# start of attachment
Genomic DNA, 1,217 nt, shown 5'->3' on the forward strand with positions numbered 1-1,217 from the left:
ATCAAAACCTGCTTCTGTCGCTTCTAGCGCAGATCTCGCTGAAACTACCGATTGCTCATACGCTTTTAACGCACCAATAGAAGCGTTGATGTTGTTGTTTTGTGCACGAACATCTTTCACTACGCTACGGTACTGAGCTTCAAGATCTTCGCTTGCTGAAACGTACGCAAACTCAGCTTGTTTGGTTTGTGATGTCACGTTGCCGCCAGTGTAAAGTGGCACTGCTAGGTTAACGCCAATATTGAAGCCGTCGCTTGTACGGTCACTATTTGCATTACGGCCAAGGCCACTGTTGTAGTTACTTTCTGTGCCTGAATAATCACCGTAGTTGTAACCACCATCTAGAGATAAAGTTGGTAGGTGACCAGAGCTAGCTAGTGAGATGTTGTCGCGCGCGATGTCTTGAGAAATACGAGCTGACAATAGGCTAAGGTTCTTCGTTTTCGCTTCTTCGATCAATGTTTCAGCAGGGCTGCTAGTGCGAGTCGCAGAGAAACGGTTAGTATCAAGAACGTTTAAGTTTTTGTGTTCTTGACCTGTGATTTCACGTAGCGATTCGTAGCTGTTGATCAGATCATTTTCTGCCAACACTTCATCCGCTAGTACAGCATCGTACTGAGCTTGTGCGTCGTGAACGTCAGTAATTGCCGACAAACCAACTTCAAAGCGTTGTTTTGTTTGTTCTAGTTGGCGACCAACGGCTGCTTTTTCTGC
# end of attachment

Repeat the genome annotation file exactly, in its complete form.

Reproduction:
Genomic DNA, 1,217 nt, shown 5'->3' on the forward strand with positions numbered 1-1,217 from the left:
ATCAAAACCTGCTTCTGTCGCTTCTAGCGCAGATCTCGCTGAAACTACCGATTGCTCATACGCTTTTAACGCACCAATAGAAGCGTTGATGTTGTTGTTTTGTGCACGAACATCTTTCACTACGCTACGGTACTGAGCTTCAAGATCTTCGCTTGCTGAAACGTACGCAAACTCAGCTTGTTTGGTTTGTGATGTCACGTTGCCGCCAGTGTAAAGTGGCACTGCTAGGTTAACGCCAATATTGAAGCCGTCGCTTGTACGGTCACTATTTGCATTACGGCCAAGGCCACTGTTGTAGTTACTTTCTGTGCCTGAATAATCACCGTAGTTGTAACCACCATCTAGAGATAAAGTTGGTAGGTGACCAGAGCTAGCTAGTGAGATGTTGTCGCGCGCGATGTCTTGAGAAATACGAGCTGACAATAGGCTAAGGTTCTTCGTTTTCGCTTCTTCGATCAATGTTTCAGCAGGGCTGCTAGTGCGAGTCGCAGAGAAACGGTTAGTATCAAGAACGTTTAAGTTTTTGTGTTCTTGACCTGTGATTTCACGTAGCGATTCGTAGCTGTTGATCAGATCATTTTCTGCCAACACTTCATCCGCTAGTACAGCATCGTACTGAGCTTGTGCGTCGTGAACGTCAGTAATTGCCGACAAACCAACTTCAAAGCGTTGTTTTGTTTGTTCTAGTTGGCGACCAACGGCTGCTTTTTCTGC